What is there to choose between them?

    As this might be the main means by which a company makes its purchases, the key factor will most likely be the acceptance of the business credit card. In other words, a card that is rejected because the merchant does not accept it is going to be a problem. This is no different to the situation with personal credit cards, where a card carrying the Visa or MasterCard logo is more widely accepted than one with the American Express marque on it. Of course, Amex cards designed for business can have their own perks, such as lucrative rewards programs, extra features and greater kudos. For this reason, many business owners may opt to carry an Amex and one of the others to cover all the bases.

    Aside from this, the obvious feature to check is the interest rate, or APR. This is especially relevant if you are going to be spending a lot on your card and will not be paying it off in full each month. Remember also to check the annual fees and transaction fees involved, plus any penalty charges and in what circumstances they are applied. It is important that you check the terms and conditions of any credit card you carry, but where a credit card designed for business use is concerned, it simply must be done. Check also to see how easy it is to access your account online, the kind of fraud protection measures that apply, and if there is a zero liability guarantee against fraudulent use of the account. Find out also what sort of insurances are included with the card, and how does the customer support stand up to scrutiny?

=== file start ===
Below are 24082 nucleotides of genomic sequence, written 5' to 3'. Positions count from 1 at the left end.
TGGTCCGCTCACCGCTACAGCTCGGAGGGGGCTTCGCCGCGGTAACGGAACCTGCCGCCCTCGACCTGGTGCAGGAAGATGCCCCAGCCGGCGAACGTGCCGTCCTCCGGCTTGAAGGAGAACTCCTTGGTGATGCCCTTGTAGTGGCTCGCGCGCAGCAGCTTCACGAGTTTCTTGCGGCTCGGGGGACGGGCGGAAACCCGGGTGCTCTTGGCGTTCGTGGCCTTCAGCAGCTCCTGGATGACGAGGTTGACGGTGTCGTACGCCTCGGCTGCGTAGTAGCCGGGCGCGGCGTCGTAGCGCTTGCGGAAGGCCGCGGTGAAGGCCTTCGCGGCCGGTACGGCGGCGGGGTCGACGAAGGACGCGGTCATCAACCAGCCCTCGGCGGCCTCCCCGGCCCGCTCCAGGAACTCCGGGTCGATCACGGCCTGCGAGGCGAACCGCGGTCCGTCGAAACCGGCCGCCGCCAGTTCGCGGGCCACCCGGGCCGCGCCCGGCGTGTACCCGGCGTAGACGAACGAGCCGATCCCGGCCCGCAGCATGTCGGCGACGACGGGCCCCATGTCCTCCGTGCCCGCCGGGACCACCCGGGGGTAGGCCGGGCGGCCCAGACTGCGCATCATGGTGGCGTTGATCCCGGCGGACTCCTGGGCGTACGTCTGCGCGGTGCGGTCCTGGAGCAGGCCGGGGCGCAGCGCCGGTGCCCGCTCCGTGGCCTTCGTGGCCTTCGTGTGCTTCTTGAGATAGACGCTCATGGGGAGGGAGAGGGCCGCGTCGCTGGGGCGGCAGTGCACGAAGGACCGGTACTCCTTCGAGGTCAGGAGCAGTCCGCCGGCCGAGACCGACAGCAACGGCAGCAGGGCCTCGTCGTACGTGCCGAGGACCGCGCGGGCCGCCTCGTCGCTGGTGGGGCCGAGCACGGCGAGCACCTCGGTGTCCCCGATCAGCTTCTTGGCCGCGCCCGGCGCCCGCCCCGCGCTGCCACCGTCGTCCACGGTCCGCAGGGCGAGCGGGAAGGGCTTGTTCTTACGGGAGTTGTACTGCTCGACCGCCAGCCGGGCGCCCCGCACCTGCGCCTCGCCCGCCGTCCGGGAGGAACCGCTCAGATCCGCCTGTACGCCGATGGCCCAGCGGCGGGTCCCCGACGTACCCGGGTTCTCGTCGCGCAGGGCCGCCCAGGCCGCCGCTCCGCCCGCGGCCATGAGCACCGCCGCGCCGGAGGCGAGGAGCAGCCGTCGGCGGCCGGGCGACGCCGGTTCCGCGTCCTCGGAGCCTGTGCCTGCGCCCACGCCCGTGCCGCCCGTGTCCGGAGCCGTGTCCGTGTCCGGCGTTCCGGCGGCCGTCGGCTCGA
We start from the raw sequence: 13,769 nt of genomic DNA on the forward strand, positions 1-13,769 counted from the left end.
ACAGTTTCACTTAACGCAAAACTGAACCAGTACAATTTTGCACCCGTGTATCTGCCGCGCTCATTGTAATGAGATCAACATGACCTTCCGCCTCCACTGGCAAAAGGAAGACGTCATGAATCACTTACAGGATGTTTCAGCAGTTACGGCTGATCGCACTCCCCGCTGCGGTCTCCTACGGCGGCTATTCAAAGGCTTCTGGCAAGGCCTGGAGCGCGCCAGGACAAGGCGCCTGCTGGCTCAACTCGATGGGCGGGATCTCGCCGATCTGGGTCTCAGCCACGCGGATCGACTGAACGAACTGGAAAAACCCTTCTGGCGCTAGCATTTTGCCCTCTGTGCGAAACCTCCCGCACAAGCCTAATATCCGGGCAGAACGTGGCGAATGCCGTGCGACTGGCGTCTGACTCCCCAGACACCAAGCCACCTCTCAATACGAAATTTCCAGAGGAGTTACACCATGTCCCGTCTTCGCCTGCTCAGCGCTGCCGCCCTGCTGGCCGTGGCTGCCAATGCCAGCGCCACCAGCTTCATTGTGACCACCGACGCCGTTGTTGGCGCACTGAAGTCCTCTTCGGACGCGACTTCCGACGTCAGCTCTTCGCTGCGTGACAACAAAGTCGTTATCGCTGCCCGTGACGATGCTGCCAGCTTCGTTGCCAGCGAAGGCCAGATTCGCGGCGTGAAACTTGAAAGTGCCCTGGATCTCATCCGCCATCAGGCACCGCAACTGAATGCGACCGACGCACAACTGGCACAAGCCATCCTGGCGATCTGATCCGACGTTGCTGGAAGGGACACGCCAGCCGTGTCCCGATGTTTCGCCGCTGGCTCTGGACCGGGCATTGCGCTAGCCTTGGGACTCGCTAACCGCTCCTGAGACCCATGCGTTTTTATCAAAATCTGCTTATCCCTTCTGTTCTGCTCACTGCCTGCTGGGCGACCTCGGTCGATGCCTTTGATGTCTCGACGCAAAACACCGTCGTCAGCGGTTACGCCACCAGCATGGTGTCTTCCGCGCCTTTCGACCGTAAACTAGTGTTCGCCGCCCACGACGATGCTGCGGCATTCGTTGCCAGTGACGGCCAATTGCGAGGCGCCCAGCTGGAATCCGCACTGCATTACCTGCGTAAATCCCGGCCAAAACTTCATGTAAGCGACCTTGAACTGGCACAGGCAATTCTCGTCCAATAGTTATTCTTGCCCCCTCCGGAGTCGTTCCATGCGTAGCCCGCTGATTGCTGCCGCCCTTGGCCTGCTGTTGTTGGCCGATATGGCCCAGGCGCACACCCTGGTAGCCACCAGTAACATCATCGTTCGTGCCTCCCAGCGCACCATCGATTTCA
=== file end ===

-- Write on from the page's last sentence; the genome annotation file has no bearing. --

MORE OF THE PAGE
Finding the best business credit card

    The bank you choose to do your business banking with may also be able to offer you a credit card for your business This may be the same bank you have banked with as a personal customer for many years, and as your business has developed it just seemed natural to open your business account in the same place. Whilst this may seem the easiest option, it may not always be the best for your business. Even if you don’t choose to take your business elsewhere, there is certainly no harm in checking out what else is available on the market and comparing your options. Armed with the facts, you can always go to your own bank and haggle with them over what they are prepared to offer on their card, compared to what you know is being offered on the other cards. Most banks are happy to talk terms and conditions if it means they retain your business.

    Within the various offerings you may discover, there will be two main types of credit cards designed for business use:

    Credit card

    This is what you would probably expect a business credit card to be, and it operates as your average personal credit card does. You build up a balance over the month and your statement then requires that you pay off a minimum amount at the end of the month. Whatever you don’t pay off is charged at a predetermined rate of interest. This is the better option for businesses that need flexibility due to ebbs and flows in cash reserves, where it may not be financially possible to clear the balance in full each month.